As members of The CR celebrate the annual Winter Harvest and end of year festivities, we’re spending this week closing out 2014 by recapping the best new games released for each of the gamer archetypes. We announced the overall winners in our podcast, but here we look at the final five choices for each group.
The greatest moment in a game for a Tactician isn’t when they cross the finish line or they best another player. Rather, it’s when all of their moving pieces, their disparate strategic decisions, coalesce together as their carefully laid plan comes to fruition. Always the consummate schemers, Tacticians adore games that not only let them look at things in the long term but are flexible enough that it can be accomplished in different ways. (Of course, they’re also the group most prone to analysis paralysis.) Most Tacticians will have layers to their plotting, adjusting if things don’t exactly as they’d hope – which is almost guaranteed – and if a game doesn’t permit focusing on a grand vision, then it should at least gives these heavy strategists ways of being more turn-based by offering options galore.
And with that, here are the top five games of 2014 for Tacticians:
#5. Sentinel Tactics
Sentinel Tactics by Greater Than Games is one such game where you really can only plan round to round most of the time, but it makes up for that with the sheer number of possible options each turn. Set in the same world as their popular Sentinels of the Multiverse deckbuilder, Sentinel Tactics is a gridded battlefield skirkmish game. Players can either face one another in scripted scenarios or you can simply go toe-to-toe in team-based fights.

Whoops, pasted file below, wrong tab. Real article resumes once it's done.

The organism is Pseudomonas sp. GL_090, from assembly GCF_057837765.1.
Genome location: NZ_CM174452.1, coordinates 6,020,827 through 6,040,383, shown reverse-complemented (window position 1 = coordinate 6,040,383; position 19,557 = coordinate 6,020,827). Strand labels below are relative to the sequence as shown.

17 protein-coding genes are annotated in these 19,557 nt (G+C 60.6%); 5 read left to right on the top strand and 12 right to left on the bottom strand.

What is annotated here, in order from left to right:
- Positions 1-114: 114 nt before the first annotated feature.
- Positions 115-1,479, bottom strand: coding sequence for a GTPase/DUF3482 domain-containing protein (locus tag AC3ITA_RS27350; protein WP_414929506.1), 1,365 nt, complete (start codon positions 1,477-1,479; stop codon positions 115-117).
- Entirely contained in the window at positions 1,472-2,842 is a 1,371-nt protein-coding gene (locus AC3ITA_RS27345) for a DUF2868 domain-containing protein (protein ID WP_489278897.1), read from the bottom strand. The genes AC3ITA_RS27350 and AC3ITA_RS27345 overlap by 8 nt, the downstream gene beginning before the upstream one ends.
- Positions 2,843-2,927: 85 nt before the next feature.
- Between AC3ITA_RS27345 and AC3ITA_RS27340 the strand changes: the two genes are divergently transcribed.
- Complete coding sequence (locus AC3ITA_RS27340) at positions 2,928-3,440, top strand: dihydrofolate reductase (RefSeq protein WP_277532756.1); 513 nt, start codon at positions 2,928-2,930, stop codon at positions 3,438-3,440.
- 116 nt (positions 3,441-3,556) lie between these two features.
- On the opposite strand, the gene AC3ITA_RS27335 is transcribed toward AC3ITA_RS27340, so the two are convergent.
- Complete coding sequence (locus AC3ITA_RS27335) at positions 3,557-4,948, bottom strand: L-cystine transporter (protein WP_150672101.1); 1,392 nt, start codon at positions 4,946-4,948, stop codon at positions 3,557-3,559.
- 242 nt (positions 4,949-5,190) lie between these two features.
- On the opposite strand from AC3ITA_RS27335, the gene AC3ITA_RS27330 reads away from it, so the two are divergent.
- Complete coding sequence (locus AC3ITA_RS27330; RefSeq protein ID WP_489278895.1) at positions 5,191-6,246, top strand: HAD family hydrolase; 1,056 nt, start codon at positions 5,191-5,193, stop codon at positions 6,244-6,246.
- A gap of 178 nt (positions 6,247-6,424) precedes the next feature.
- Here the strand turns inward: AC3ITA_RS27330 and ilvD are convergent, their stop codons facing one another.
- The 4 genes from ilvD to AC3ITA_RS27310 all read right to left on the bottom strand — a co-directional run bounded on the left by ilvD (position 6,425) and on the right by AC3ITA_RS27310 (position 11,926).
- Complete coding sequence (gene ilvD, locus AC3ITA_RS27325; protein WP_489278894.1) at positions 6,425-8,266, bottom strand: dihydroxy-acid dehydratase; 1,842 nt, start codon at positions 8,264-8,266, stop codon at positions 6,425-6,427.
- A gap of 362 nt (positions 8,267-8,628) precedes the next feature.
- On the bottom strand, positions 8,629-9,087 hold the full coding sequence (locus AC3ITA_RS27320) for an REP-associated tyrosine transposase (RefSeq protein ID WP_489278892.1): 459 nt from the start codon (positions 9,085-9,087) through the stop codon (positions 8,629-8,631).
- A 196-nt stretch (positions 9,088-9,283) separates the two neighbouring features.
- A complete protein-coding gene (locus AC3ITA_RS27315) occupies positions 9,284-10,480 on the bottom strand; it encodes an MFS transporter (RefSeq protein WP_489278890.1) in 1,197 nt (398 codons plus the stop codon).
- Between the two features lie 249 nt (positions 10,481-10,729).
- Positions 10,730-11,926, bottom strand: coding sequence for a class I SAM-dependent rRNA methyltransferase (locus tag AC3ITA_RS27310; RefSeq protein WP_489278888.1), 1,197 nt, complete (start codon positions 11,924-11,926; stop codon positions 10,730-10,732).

Although it can get a little fiddly sometimes (as almost all games of this style do), Sentinels gives you a variety of characters with a bevy of unique abilities. However, you can only utilize a handful at any given moment. Moreover, each character plays radically different than the next, and yet each character is surprisingly well balanced against one another. The result is a constantly changing menagerie of combat strategy, where players try to outsmart and outmaneuver one another to hopefully land a knock-out blow, making it one dance Tacticians are down for.
A late comer to the year, Kanban broke on to the scene at ESSEN and drove many people wild. This highly thematic Euro game takes place on an automotive assembly line. In this Stronghold Games release, players are managers of a production facility looking to show off their personal worth to the higher-ups in the company, as your goal is to get promoted as high as possible.
The idea of rising in the ranks may not sound all that exciting, but on the floor level, Kanban is all about optimization. This is a purely resource management game with a wonderfully balanced theme welded on to it. The more you can do to make the factory line more efficient, the better your chances. This shop doesn’t stop though; you have to carefully time not only what decisions you want to make but when. And it won’t take long to see if your decisions paid off. Kanban is a Tactician’s playground, offering a multitude of choices and an environment that is constantly in flux.
You just can’t stop progress.
#3. Argent: The Consortium
Another late 2014 release comes in the form of Level 99’s Argent: The Consortium. Originally slotted for a Gen Con release, production delays pushed this Kickstarter back a couple months. Fortunately, the wait seems to have been worth it.